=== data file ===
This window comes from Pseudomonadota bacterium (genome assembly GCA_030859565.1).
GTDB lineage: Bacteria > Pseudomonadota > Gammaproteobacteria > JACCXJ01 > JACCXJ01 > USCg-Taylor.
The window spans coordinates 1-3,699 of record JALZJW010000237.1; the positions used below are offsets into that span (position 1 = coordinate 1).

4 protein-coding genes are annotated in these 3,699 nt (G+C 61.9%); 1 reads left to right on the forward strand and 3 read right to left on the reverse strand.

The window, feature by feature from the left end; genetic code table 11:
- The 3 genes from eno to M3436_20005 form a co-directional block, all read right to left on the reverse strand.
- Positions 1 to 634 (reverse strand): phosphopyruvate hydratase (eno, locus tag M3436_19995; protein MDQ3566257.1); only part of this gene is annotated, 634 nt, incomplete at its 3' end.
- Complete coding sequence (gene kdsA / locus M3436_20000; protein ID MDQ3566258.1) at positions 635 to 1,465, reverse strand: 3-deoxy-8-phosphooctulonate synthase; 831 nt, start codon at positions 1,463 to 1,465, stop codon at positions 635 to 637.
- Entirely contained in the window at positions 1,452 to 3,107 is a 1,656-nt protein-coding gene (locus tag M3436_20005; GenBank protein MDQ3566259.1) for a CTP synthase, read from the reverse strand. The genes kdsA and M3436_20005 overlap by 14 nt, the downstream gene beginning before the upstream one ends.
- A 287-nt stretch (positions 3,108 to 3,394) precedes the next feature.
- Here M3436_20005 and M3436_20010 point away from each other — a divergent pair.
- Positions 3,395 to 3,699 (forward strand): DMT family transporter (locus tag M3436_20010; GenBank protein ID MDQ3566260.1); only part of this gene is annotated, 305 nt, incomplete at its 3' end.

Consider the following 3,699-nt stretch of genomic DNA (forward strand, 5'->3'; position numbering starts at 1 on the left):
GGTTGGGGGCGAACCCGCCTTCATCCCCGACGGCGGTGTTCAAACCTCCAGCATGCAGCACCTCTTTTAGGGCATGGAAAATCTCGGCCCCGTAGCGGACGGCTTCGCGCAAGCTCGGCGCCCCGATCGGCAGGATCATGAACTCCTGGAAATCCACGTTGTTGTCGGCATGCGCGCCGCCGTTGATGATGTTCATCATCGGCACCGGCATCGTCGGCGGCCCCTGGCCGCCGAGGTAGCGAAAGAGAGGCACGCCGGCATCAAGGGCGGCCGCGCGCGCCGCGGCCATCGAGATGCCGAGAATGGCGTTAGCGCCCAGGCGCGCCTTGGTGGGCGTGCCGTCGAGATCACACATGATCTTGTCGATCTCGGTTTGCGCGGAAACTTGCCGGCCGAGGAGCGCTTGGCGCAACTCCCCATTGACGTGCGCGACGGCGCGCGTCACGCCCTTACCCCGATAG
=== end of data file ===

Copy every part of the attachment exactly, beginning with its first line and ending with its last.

This window comes from Pseudomonadota bacterium (genome assembly GCA_030859565.1).
GTDB lineage: Bacteria > Pseudomonadota > Gammaproteobacteria > JACCXJ01 > JACCXJ01 > USCg-Taylor.
The window spans coordinates 1-3,699 of record JALZJW010000237.1; the positions used below are offsets into that span (position 1 = coordinate 1).

4 protein-coding genes are annotated in these 3,699 nt (G+C 61.9%); 1 reads left to right on the forward strand and 3 read right to left on the reverse strand.

The window, feature by feature from the left end; genetic code table 11:
- The 3 genes from eno to M3436_20005 form a co-directional block, all read right to left on the reverse strand.
- Positions 1 to 634 (reverse strand): phosphopyruvate hydratase (eno, locus tag M3436_19995; protein MDQ3566257.1); only part of this gene is annotated, 634 nt, incomplete at its 3' end.
- Complete coding sequence (gene kdsA / locus M3436_20000; protein ID MDQ3566258.1) at positions 635 to 1,465, reverse strand: 3-deoxy-8-phosphooctulonate synthase; 831 nt, start codon at positions 1,463 to 1,465, stop codon at positions 635 to 637.
- Entirely contained in the window at positions 1,452 to 3,107 is a 1,656-nt protein-coding gene (locus tag M3436_20005; GenBank protein MDQ3566259.1) for a CTP synthase, read from the reverse strand. The genes kdsA and M3436_20005 overlap by 14 nt, the downstream gene beginning before the upstream one ends.
- A 287-nt stretch (positions 3,108 to 3,394) precedes the next feature.
- Here M3436_20005 and M3436_20010 point away from each other — a divergent pair.
- Positions 3,395 to 3,699 (forward strand): DMT family transporter (locus tag M3436_20010; GenBank protein ID MDQ3566260.1); only part of this gene is annotated, 305 nt, incomplete at its 3' end.

Consider the following 3,699-nt stretch of genomic DNA (forward strand, 5'->3'; position numbering starts at 1 on the left):
GGTTGGGGGCGAACCCGCCTTCATCCCCGACGGCGGTGTTCAAACCTCCAGCATGCAGCACCTCTTTTAGGGCATGGAAAATCTCGGCCCCGTAGCGGACGGCTTCGCGCAAGCTCGGCGCCCCGATCGGCAGGATCATGAACTCCTGGAAATCCACGTTGTTGTCGGCATGCGCGCCGCCGTTGATGATGTTCATCATCGGCACCGGCATCGTCGGCGGCCCCTGGCCGCCGAGGTAGCGAAAGAGAGGCACGCCGGCATCAAGGGCGGCCGCGCGCGCCGCGGCCATCGAGATGCCGAGAATGGCGTTAGCGCCCAGGCGCGCCTTGGTGGGCGTGCCGTCGAGATCACACATGATCTTGTCGATCTCGGTTTGCGCGGAAACTTGCCGGCCGAGGAGCGCTTGGCGCAACTCCCCATTGACGTGCGCGACGGCGCGCGTCACGCCCTTACCCCGATAG